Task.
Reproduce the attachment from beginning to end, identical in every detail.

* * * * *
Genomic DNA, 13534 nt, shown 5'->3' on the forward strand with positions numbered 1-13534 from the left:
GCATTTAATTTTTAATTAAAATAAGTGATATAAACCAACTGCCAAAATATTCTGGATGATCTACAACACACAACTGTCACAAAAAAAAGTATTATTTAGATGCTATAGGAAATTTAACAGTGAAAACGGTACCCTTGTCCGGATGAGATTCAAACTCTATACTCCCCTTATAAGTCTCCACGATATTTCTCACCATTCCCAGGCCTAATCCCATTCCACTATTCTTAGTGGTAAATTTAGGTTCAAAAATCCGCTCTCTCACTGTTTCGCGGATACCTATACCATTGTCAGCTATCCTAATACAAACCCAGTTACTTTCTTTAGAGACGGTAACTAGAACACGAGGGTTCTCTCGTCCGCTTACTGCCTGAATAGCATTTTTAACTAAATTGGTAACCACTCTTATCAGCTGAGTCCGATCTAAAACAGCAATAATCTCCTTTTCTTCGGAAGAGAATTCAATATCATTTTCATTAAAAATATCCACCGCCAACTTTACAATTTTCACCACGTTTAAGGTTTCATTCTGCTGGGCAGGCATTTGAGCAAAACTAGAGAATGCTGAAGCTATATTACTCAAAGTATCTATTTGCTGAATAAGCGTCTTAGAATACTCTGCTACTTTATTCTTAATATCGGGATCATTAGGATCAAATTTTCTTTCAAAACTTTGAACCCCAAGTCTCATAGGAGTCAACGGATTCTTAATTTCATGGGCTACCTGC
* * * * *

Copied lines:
Genomic DNA, 13534 nt, shown 5'->3' on the forward strand with positions numbered 1-13534 from the left:
GCATTTAATTTTTAATTAAAATAAGTGATATAAACCAACTGCCAAAATATTCTGGATGATCTACAACACACAACTGTCACAAAAAAAAGTATTATTTAGATGCTATAGGAAATTTAACAGTGAAAACGGTACCCTTGTCCGGATGAGATTCAAACTCTATACTCCCCTTATAAGTCTCCACGATATTTCTCACCATTCCCAGGCCTAATCCCATTCCACTATTCTTAGTGGTAAATTTAGGTTCAAAAATCCGCTCTCTCACTGTTTCGCGGATACCTATACCATTGTCAGCTATCCTAATACAAACCCAGTTACTTTCTTTAGAGACGGTAACTAGAACACGAGGGTTCTCTCGTCCGCTTACTGCCTGAATAGCATTTTTAACTAAATTGGTAACCACTCTTATCAGCTGAGTCCGATCTAAAACAGCAATAATCTCCTTTTCTTCGGAAGAGAATTCAATATCATTTTCATTAAAAATATCCACCGCCAACTTTACAATTTTCACCACGTTTAAGGTTTCATTCTGCTGGGCAGGCATTTGAGCAAAACTAGAGAATGCTGAAGCTATATTACTCAAAGTATCTATTTGCTGAATAAGCGTCTTAGAATACTCTGCTACTTTATTCTTAATATCGGGATCATTAGGATCAAATTTTCTTTCAAAACTTTGAACCCCAAGTCTCATAGGAGTCAACGGATTCTTAATTTCATGGGCTACCTGC